I’ve always been heavy. Overweight. Big. Call it what you will.
Back in grade school, my mom would take me to the “husky” department to buy new pants. You know those bell-shaped curves that show your proper weight based on your height? Yup, I’ve always been “outside” the bulk of the curve.
And now, for the first time, I’m committed to losing weight and improving my overall health.
Shanny and I are participating in the Not So “Big KC” Challenge, phase two (NSBKC2). We are among 25 civic leaders who have joined Mayor Sly James and KC Chamber President and CEO Jim Heeter in phase two of this healthy living program, powered by BlueKC.
As a member of the KC Chamber Board and CEO of Blue KC’s strategic communications firm, I feel compelled to participate, show personal leadership, and support this important initiative. On a personal level, I’ll feel better, live longer and have less pain. Transcending those responsibilities, leadership simply needs to set a better example.
And that’s the purpose of this post: to educate and inspire you to move further down your own personal path toward a healthier life.
Since the NSBKC2 official kick off on February 5, I’ve substantially changed two fundamental aspects of my life: activity and diet.
“Just keep swimming, swimming, swimming…”
As Dori said in “Finding Nemo,” my version is “just keep moving, moving, moving…” As part of this program, I now carry a Fitbit, a small device about the size of a thumb drive. Men put it in a pants pocket and women clip it to their bra. It’s amazing technology; it tracks each step, floor, distance and calories burned. It then syncs those stats with your smartphone and uploads to the website. “They” are monitoring me. Daily. This automatic system works. Carrying the Fitbit has changed my behavior.
I now talk on my mobile phone and walk laps around my conference room (obviously when nobody else is in there!). I park far away. I take the stairs. We are supposed to walk at least 10,000 steps every single day. I’ve averaged above 10k so far, and with spring around the corner, I’m eager to continue that trend.
I’ve also started a new kind of movement I call Rhythmic Walking. It’s not really Dance Walking (see this fun video), but I walk in a serpentine pattern along with the beat of great tunes. And every time I see someone as I’m out in the ‘hood with our dog Raia, they smile. Sure, they might be laughing at me, but I choose to think they’re inspired and encouraged to do their own exercise.
Because I have chronic knee, hip and back pain, I reached out to Matt Condon and the amazing team at the Athletic & Rehabilitation Center (ARC) to see how they could help. They’re providing customized therapy to help me strengthen and stretch. If you need any kind of rehab, I strongly endorse ARC.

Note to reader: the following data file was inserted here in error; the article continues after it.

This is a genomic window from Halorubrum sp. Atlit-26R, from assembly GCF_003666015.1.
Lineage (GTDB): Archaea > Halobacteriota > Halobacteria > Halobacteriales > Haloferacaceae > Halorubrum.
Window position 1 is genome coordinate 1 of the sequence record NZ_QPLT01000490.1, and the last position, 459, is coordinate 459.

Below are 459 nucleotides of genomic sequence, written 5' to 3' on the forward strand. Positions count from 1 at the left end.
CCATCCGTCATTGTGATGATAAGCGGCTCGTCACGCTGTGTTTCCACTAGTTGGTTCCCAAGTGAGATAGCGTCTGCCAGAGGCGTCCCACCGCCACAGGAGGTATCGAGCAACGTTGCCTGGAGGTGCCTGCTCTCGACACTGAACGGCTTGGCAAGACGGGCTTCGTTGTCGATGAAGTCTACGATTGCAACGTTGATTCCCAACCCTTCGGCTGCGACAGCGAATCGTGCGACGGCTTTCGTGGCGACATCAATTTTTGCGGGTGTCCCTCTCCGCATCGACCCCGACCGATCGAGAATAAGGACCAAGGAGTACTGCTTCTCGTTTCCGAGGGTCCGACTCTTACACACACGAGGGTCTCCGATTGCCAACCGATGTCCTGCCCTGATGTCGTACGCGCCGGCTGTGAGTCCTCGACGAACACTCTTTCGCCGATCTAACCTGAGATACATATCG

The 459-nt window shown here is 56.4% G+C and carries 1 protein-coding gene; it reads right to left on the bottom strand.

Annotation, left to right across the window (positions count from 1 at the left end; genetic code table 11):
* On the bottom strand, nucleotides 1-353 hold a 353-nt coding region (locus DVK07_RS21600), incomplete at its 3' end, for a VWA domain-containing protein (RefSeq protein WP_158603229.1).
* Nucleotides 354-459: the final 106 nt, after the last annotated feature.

It’s not a diet; it’s a new food lifestyle.
Diets don’t work. They never last. Once they’re over, people go back to their old habits. That’s why this program is all about healthy living, not dieting. I’ve learned a lot about food in the last six weeks. Here are six quick tips that work for me; hopefully, they’ll resonate with you:
Eat more fish. We all know we should eat fish, but do you know why? Omega-3 oils. Yes, but what do those oils do for you? The science shows that people who eat fish three times each week have a lower risk of developing Alzheimer’s. The fish oil keeps your brain elastic. I’m eating a lot more salmon these days.
Nuts are nature’s hunger killer. I eat 1/4 cup of almonds most afternoons. Packed with protein, nuts really work.
Avoid the “great white hazards” – white flour, white rice, white potatoes and sugar. I’m eating whole grains, sweet potatoes and brown rice. Almost exclusively.
Eat your fruit, don’t drink it. No more O.J. or apple juice for me!
Stop eating when you’re full. That’s a new one for me.
Drink a lot of water. This one’s easy for me, since I’ve already given up soda.
Many of these tips come from Dr. Ann Kulze, MD, and her Eat Right for Life approach. It’s brilliant and it’s resonated with me…perhaps it will work for you. Visit her website. Read her book. Do what she says. She simplifies her philosophy into five directives:
Not once have I felt undernourished. But I have learned (for the first time) that when I’m a little hungry, that’s a good thing – my body is telling me, “I’ll burn some fat for you now.” Ahhh, music to my ears. And waist.
Obesity is horrific, pervasive and (please pardon the pun) expanding.
The obesity issue in America is horrific, and it’s particularly rampant in Kansas and Missouri, including Kansas City. Here’s a link to a quick presentation that shows the terrible trend line and the correlation to healthcare costs as a percentage of GDP.
Obesity is a business issue. This program will help stem that tide.
Special shout-out to The KC Chamber and its commitment to building an ever-better KC. I’m so proud of BlueKC and of my friend David Gentile, CEO, whose vision and commitment makes this program work, and who personally encouraged my participation. Thank you, David. Also, thanks to the terrific nutritionists, trainers and coaches at BlueKC…they’re top-notch!
When you say you will do something publicly, we all know we’re much more likely to stay the course. So, please check back with me in July when this phase is completed. But more importantly, let’s see how I’m doing in a year. Or two. Or 10.
I will succeed.
Onward and upward.Tagged ARC, BlueKC, Dr. Ann Kulze, Eric Morgenstern, Fitbit, Hitch Fit, KC Chamber, Morningstar Communications, Not So "Big KC" Challenge, Your Wellness Connection